This Bible post is a bit different from most insofar as, in a matter of six days, I’ll be preaching the Ephesians text. Therefore this post might be a bit longer and more rambling than normal. Don’t be distressed; I’m just working through some thoughts on the way to a sermon outline, which means I need more material to cut. I’ll probably return to a shorter form next week.
That Paul (and yes, my seminary friends, I do treat Ephesians as an epistle of Paul) at the outset treats darkness and light as substances into which one might transform lets the reader know that we’re in the realm of poetry and allegory here: Paul, being an educated man, no doubt knew about the basic nature of light and darkness, that the same rock retained a basic identity as “this rock” as the cycles of day and night passed by: it did not become darkness-considered-abstractly at night any more than it became light-considered-abstractly when the sun rose. In fact, even in Plato’s famous Allegory of the Cave in Republic, those liberated from the chains of their limited imaginations do not themselves become sources of light: when they return to the cave to share their new learning with the dwellers-in-darkness, they actually become less able to exist in that system than they were before, and their laughable blindness is a main point in Plato’s extended metaphor.
Not so with Paul: as with Jesus in the Sermon on the Mount, Paul holds that those faithful in Christ do not merely see light but become light, a city on a hill that is to be seen by all according to Jesus. Because those moved by the Gospel and empowered by the Spirit not only understand but become those things that constitute the best in human life (agathon and dikaiosyne and aletheia here, translated as goodness and justice and truth in most English Bibles), this is no philosophical elegy, lamenting that the good city can never really exist given the powers of human appetite: this is a call to be the good city, to be transformed and refuse merely to be subjects of a distant Imperium. Later in Ephesians Paul will certainly call on people to live peaceably within those structures, even when relating to those whom he calls “darkness” here, but that call is no capitulation to the “inevitability” of such systems but a confident strategic assertion: if light can turn darkness into light, then the mere presence of light, even without active and coercive moves towards revolution, will transform the darkness, putting the former wife in the position to be a genuine help-meet to her newly-lit husband, for the slave to become the teacher to a slave-owner who has realized the infinite dignity of any being created in God’s image and saved by the death of God’s own son.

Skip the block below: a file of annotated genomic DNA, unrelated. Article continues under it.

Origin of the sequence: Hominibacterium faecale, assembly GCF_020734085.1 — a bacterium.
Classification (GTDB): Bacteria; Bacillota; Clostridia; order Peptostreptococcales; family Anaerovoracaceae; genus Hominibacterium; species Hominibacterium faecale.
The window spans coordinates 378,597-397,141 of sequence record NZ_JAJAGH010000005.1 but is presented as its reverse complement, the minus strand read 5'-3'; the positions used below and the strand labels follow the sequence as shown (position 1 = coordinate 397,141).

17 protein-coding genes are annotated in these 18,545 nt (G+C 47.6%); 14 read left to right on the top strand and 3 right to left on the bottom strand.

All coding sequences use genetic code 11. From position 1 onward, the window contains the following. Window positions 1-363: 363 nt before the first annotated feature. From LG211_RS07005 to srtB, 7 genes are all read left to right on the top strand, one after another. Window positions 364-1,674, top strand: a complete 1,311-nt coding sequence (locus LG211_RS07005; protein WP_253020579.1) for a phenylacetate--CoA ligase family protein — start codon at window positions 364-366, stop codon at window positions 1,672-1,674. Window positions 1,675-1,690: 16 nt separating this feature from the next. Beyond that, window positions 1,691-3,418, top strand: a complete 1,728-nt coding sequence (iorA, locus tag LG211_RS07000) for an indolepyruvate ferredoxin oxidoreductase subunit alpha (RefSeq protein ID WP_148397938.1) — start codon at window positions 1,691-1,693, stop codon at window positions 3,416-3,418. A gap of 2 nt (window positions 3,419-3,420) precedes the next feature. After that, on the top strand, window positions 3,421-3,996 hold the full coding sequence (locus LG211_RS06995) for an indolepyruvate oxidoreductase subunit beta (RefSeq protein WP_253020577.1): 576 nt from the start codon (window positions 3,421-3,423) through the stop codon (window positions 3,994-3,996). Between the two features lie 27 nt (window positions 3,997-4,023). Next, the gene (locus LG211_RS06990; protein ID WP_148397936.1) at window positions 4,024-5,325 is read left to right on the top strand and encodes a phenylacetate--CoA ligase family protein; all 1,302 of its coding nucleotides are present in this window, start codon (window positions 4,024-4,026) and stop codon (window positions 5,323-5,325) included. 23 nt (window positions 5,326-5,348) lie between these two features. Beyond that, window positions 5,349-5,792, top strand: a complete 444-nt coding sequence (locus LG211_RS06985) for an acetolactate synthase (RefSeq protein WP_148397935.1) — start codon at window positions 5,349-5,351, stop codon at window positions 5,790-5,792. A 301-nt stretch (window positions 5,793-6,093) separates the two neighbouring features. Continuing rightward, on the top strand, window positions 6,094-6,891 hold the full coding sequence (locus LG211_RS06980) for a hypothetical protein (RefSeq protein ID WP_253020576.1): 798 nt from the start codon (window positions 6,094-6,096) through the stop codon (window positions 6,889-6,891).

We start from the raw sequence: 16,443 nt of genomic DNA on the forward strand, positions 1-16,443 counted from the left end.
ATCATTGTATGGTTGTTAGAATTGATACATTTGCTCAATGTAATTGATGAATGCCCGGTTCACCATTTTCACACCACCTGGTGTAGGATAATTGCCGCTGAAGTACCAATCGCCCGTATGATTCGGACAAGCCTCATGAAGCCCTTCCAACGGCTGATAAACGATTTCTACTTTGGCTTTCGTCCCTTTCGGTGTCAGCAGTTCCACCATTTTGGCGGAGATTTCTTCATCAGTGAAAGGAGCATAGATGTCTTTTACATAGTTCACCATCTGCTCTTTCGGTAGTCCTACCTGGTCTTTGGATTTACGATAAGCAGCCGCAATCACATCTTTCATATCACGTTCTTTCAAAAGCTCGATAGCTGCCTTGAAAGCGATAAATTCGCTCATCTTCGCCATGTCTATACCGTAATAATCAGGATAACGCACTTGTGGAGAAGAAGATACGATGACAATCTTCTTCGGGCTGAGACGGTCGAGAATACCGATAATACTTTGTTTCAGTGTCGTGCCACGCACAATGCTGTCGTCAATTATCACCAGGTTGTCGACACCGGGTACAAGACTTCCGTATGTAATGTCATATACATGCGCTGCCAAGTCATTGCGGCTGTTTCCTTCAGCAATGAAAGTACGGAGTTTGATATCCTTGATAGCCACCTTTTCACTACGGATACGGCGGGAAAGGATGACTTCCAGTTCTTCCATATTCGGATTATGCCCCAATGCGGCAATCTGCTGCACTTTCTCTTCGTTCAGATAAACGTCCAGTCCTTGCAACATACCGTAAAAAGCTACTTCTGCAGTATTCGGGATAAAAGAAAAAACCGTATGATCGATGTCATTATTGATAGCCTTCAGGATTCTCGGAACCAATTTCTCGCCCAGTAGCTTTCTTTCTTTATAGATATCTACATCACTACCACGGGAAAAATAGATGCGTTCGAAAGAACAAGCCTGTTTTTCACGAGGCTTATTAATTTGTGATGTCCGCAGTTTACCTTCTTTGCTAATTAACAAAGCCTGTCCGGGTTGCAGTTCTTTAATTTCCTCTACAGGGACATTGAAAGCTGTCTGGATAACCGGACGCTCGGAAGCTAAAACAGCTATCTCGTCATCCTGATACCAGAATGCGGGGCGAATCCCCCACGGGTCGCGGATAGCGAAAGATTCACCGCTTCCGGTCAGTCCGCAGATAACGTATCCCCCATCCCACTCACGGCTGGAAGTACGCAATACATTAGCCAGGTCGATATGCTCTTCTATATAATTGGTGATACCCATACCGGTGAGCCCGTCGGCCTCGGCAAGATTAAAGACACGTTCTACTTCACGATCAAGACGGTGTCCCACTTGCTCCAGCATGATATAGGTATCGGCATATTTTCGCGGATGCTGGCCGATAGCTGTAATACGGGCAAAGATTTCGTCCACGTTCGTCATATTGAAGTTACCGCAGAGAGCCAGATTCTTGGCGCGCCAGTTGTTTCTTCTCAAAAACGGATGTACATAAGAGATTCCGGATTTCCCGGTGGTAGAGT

The participle “trying to learn” (sometimes translated as a second imperative) points to the ongoing, entirely-human character of living as that light. The Christian’s life is a kind of rhetoric, not knowing prior to any given moment what will be good in all possible moments but always finding out, as one walks, what will be pleasing to the Lord here and now. Just as the Son of God came not as a least-common-denominator neutral body but as a fully articulated Jewish peasant man, one whom the people of Nazareth call tekton or son of a tekton, so those living as the light of God in the time between times will by necessity live always in search of what forms of life and ways of existing that, in this moment and in this place, fulfilling rather than discarding the particularities that constitute human being.
People who are about the business of being light, of discovering means of illuminating the world, should have no interest in becoming part of that system that Paul calls darkness. Instead, Paul articulates the relationships between the darkness, the light, and those who are becoming light with a verb that’s hard to work into this system, and translations show it. Older translations have Paul calling on Christians to “reprove” such darkness, while newer translations tend to prefer “expose.” The implied story that connects both is that, in a court of criminal law, the prosecutor calls shame on the actions of the guilty precisely by exposing the true character of what has happened. What makes the Christian’s rhetoric of exposure and reproof different, fulfilling what the legal system cannot but leave empty, is that those dark places illuminated and reproved themselves then become light. No doubt Paul has his own story in mind here, the crusader bent on stopping the work of the early faithful, only to be illuminated (in a very dramatic manner) and thus becoming another light that brings further light (the Christian as true Lucifer?) wherever he goes.
The final moment in this week’s epistle reading is a mystery because, as far as I know, the text that “says” what Paul writes here is lost to history. (If anyone knows different, do let me know before Sunday so that I don’t embarrass myself.) Nonetheless, what appears to be a Christian song comments nicely on the whole picture that Paul has been painting: the Gospel’s call to the world is to emerge out of the world of darkness and sleep, that dream-world which obscures the clear-eyed truth about God’s goodness and the world’s God-belovedness. And to step forth into that world of light and truth is not merely to awake but truly to rise from the dead.
May our rising, our illumination, and our seeking God’s pleasure continue to be a blessing to those among whom we walk.